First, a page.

NHS and government covered up infected blood scandal

Two main groups of people were caught up in the scandal.

One was people with haemophilia, and those with similar disorders, who have a rare genetic condition which means their blood does not clot properly.

In the 1970s, a new treatment was developed to replace the missing clotting agents, made from donated human blood plasma.

The second group affected include people who had a blood transfusion after childbirth, accidents and during medical treatment.

Blood used for these patients was not imported, but some of it was also contaminated, mainly with hepatitis C.

Sir Brian’s two interim reports, published in July 2022 and April 2023, made recommendations about compensation for victims and their families.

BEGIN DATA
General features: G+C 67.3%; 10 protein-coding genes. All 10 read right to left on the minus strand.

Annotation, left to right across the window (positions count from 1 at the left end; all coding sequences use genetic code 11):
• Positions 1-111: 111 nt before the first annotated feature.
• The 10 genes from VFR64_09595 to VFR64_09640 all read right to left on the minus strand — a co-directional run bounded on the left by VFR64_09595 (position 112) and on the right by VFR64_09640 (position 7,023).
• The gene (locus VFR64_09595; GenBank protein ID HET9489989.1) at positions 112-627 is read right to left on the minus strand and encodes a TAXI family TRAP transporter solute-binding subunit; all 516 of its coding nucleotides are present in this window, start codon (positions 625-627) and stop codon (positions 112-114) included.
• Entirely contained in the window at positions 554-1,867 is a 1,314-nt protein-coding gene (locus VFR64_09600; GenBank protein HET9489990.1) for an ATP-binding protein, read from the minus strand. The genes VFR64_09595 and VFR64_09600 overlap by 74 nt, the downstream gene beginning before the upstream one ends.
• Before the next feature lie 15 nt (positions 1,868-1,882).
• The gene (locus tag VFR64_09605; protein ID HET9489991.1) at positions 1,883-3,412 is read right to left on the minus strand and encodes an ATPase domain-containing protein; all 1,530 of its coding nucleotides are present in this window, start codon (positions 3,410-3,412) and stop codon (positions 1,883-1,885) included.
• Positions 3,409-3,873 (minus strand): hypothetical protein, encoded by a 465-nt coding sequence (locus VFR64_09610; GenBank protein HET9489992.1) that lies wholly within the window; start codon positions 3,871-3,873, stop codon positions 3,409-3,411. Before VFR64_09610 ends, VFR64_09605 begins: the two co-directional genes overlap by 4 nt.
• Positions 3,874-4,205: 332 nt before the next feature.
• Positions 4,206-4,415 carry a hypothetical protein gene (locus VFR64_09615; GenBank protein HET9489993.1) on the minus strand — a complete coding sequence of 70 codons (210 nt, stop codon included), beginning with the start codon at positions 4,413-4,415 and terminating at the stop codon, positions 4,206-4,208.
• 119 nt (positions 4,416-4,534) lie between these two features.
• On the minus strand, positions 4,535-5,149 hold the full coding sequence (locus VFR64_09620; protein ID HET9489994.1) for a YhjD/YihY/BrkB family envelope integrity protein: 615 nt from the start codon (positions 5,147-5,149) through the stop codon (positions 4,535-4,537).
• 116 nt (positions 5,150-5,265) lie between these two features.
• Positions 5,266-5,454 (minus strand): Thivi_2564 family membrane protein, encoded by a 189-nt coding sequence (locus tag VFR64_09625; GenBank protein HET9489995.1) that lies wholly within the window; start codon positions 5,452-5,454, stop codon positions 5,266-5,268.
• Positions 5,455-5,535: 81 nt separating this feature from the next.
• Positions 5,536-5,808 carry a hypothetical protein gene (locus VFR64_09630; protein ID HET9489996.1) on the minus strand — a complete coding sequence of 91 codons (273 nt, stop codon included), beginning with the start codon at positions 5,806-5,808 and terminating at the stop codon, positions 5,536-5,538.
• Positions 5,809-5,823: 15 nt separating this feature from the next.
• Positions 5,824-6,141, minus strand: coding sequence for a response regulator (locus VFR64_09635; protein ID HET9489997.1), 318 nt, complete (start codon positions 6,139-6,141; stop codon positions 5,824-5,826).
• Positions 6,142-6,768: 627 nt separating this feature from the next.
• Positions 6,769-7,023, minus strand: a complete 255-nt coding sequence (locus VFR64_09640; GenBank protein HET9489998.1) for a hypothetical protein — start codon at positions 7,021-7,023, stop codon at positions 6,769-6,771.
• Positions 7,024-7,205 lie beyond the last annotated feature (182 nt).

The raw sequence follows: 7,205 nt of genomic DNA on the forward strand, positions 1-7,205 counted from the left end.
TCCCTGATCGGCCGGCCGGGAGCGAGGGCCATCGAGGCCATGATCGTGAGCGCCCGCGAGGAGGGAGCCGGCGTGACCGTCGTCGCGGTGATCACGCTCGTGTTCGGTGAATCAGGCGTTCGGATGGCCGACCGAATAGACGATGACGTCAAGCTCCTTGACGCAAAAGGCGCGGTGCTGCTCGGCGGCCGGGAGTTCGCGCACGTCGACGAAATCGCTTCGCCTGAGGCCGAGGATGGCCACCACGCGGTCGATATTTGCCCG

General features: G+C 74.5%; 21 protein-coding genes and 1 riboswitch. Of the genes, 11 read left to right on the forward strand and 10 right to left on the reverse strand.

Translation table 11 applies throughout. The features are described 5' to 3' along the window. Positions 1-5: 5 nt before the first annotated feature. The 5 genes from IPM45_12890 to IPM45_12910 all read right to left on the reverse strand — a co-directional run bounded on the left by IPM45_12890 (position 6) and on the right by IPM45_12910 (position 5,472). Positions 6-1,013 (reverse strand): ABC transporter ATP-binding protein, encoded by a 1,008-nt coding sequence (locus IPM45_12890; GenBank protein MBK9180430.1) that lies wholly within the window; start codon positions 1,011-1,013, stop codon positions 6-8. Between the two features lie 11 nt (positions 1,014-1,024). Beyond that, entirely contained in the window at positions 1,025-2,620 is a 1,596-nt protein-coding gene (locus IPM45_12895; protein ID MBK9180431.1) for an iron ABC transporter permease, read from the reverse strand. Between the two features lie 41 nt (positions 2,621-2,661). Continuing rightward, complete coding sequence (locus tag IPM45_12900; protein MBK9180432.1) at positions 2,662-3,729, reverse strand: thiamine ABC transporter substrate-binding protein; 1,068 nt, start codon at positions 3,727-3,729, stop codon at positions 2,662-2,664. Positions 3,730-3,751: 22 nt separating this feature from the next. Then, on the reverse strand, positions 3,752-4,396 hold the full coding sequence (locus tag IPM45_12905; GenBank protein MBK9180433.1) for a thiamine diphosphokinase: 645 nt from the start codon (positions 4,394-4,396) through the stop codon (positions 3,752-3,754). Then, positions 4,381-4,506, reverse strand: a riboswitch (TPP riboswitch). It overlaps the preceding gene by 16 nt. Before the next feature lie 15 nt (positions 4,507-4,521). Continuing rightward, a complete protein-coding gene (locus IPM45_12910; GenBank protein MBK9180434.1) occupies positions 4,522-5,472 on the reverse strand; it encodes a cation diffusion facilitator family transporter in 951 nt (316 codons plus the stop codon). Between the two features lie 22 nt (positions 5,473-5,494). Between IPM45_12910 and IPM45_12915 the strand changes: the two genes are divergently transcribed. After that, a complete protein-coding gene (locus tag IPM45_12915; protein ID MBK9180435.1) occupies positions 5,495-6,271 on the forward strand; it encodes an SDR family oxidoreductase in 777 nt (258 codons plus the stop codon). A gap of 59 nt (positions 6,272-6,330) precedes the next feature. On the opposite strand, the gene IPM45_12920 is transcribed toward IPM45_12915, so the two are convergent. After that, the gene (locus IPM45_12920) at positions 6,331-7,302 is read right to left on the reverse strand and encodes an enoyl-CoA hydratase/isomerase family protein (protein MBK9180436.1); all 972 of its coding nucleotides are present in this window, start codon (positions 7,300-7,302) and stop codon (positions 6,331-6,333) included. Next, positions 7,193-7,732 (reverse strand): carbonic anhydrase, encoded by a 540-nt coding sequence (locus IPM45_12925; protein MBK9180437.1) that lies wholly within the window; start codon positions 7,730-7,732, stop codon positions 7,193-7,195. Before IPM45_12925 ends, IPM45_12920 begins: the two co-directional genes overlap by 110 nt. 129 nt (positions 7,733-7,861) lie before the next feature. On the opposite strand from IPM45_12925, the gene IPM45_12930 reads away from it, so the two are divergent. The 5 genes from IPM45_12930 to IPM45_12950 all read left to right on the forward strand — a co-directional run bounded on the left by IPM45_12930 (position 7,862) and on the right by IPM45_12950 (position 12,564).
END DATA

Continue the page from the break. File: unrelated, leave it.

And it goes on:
The government has said it accepts the “moral case” for compensation, and interim payouts of £100,000 each have already been made to about 4,000 survivors and bereaved partners.

Ministers have promised to address the issue of final compensation once the inquiry’s report is published. The total cost is likely to run into billions.

Clive Smith, of the Haemophilia Society, said the findings of the report was “no surprise to our community” that there was a cover up.

“Now the country knows and the world knows, there was a deliberate attempt to lie and conceal, this was systemic, by government, civil servants and healthcare professionals.”

And he said it was vital the government now acted. “Why is it in the UK we continue to have these scandals?,” he added.

“We don’t listen to the recommendations of public inquiries, and that has got to stop today”.

Prime Minister Rishi Sunak is expected to issue an apology later on Monday.


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